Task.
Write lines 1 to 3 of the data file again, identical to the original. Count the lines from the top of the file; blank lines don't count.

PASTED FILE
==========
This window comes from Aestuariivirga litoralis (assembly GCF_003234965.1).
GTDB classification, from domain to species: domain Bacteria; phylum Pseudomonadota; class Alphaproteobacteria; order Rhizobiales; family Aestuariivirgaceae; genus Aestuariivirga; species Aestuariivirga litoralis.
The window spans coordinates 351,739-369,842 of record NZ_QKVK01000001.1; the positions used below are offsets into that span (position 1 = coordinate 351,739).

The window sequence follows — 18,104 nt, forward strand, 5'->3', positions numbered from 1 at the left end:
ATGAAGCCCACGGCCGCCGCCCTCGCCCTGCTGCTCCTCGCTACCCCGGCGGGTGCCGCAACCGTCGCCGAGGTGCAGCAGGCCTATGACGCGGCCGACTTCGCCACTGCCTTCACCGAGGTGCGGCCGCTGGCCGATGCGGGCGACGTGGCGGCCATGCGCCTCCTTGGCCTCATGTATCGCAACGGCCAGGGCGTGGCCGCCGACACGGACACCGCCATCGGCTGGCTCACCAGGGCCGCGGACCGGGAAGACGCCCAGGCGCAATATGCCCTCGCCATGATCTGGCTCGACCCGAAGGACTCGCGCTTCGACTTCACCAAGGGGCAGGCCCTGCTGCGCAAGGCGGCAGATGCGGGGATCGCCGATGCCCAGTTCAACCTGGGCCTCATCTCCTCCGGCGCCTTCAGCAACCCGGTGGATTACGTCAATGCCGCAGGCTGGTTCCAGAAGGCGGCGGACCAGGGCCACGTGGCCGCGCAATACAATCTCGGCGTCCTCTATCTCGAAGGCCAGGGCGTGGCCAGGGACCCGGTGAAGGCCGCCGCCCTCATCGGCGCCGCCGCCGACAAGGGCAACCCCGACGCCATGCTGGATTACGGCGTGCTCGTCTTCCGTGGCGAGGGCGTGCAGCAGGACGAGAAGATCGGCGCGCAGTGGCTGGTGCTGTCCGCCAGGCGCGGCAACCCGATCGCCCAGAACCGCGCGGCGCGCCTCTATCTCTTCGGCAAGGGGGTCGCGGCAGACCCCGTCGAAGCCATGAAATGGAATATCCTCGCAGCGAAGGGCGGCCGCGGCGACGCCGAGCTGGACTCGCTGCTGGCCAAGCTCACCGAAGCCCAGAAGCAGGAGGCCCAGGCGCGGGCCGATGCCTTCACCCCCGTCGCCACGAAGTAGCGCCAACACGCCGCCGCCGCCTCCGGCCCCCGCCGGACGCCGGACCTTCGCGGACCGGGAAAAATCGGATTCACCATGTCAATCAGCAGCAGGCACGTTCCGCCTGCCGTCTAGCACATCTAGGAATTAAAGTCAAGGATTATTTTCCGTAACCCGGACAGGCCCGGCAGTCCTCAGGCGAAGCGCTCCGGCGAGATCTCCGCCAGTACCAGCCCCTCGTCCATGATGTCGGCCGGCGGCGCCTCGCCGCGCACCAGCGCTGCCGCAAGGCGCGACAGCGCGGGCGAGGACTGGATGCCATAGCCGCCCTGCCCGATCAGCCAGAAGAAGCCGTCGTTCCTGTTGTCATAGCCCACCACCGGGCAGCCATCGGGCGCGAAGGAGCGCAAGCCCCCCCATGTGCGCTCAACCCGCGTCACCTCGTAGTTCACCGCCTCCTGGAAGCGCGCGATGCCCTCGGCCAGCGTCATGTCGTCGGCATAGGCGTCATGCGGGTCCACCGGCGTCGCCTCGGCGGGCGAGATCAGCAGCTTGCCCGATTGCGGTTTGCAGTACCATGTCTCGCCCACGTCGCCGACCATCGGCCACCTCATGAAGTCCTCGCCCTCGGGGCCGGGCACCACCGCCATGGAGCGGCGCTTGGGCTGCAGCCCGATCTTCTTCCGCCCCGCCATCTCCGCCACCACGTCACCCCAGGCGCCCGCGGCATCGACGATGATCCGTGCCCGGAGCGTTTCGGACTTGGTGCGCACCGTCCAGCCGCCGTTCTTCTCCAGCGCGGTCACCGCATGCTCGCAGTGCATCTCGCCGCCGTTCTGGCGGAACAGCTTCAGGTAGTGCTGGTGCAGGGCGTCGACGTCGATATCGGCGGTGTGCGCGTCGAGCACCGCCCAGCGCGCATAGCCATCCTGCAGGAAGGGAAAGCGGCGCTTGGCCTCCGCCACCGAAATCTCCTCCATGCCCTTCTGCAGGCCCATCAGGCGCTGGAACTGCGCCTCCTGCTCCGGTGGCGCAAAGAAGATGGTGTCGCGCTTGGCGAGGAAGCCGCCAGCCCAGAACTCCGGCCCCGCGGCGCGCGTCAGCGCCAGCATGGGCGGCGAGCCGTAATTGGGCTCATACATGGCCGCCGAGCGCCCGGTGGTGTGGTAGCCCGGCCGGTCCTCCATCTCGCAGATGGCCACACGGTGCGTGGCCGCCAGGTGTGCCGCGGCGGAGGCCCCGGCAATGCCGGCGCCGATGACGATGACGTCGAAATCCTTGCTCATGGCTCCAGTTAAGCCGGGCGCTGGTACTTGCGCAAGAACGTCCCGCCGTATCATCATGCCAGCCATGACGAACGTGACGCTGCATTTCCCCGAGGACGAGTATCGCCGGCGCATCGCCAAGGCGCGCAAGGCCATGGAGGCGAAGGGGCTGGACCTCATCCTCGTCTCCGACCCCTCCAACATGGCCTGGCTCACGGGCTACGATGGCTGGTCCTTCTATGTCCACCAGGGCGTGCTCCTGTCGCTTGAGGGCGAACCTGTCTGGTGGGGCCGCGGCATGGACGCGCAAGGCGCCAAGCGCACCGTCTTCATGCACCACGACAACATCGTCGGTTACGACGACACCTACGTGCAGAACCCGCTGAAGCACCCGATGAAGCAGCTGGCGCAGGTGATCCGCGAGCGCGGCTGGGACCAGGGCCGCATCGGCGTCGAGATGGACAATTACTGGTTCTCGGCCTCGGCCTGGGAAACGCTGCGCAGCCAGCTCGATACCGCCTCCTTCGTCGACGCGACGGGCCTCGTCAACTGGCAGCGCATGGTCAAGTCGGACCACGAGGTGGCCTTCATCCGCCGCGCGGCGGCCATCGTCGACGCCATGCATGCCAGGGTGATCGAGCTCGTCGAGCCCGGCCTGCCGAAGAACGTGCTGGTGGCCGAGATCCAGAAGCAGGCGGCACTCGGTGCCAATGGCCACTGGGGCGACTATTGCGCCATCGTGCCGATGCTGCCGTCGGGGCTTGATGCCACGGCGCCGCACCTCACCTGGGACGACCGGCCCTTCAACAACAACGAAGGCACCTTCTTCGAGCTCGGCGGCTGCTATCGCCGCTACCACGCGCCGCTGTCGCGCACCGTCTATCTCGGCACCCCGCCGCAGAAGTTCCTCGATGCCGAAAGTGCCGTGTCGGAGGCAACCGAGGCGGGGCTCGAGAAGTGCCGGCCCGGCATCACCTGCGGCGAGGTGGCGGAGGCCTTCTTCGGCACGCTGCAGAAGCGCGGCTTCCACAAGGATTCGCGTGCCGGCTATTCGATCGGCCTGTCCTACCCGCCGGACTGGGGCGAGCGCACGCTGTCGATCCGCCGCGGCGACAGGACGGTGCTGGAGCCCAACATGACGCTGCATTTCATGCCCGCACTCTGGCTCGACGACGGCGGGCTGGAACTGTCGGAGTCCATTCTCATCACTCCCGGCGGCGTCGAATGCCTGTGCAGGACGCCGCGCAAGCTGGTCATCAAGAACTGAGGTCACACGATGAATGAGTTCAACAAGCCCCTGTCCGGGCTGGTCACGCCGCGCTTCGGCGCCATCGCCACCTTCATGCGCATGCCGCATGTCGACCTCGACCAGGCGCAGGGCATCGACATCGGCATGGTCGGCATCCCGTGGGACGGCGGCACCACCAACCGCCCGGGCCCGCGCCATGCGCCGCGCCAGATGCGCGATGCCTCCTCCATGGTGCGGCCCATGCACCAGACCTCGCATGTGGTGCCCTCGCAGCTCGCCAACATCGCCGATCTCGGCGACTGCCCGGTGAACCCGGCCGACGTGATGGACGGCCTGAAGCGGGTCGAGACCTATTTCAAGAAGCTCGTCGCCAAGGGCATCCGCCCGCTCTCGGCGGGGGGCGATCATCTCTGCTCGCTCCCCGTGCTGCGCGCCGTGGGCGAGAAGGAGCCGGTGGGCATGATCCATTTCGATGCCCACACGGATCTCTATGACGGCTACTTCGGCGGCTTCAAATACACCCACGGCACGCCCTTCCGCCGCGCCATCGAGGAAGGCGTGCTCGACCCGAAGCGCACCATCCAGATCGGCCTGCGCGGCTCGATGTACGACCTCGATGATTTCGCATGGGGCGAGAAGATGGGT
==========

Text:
This window comes from Aestuariivirga litoralis (assembly GCF_003234965.1).
GTDB classification, from domain to species: domain Bacteria; phylum Pseudomonadota; class Alphaproteobacteria; order Rhizobiales; family Aestuariivirgaceae; genus Aestuariivirga; species Aestuariivirga litoralis.
The window spans coordinates 351,739-369,842 of record NZ_QKVK01000001.1; the positions used below are offsets into that span (position 1 = coordinate 351,739).